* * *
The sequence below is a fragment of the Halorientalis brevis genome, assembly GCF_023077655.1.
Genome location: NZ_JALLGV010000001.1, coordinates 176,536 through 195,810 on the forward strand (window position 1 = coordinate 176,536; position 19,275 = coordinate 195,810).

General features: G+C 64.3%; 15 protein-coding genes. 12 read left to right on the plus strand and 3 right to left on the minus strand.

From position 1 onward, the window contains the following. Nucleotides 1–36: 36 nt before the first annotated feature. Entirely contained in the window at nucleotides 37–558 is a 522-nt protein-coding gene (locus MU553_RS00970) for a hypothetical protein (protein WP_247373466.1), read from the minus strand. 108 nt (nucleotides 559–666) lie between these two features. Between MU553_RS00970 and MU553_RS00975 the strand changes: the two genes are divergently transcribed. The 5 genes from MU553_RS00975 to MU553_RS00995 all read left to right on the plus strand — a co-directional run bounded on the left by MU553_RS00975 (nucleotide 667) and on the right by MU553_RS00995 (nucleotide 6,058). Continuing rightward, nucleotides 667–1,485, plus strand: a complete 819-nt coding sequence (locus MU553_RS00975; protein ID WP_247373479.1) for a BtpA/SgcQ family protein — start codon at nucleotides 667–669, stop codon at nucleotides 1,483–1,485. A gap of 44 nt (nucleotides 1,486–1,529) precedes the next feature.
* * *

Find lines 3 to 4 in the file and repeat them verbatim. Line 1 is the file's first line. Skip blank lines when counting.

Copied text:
General features: G+C 64.3%; 15 protein-coding genes. 12 read left to right on the plus strand and 3 right to left on the minus strand.

From position 1 onward, the window contains the following. Nucleotides 1–36: 36 nt before the first annotated feature. Entirely contained in the window at nucleotides 37–558 is a 522-nt protein-coding gene (locus MU553_RS00970) for a hypothetical protein (protein WP_247373466.1), read from the minus strand. 108 nt (nucleotides 559–666) lie between these two features. Between MU553_RS00970 and MU553_RS00975 the strand changes: the two genes are divergently transcribed. The 5 genes from MU553_RS00975 to MU553_RS00995 all read left to right on the plus strand — a co-directional run bounded on the left by MU553_RS00975 (nucleotide 667) and on the right by MU553_RS00995 (nucleotide 6,058). Continuing rightward, nucleotides 667–1,485, plus strand: a complete 819-nt coding sequence (locus MU553_RS00975; protein ID WP_247373479.1) for a BtpA/SgcQ family protein — start codon at nucleotides 667–669, stop codon at nucleotides 1,483–1,485. A gap of 44 nt (nucleotides 1,486–1,529) precedes the next feature.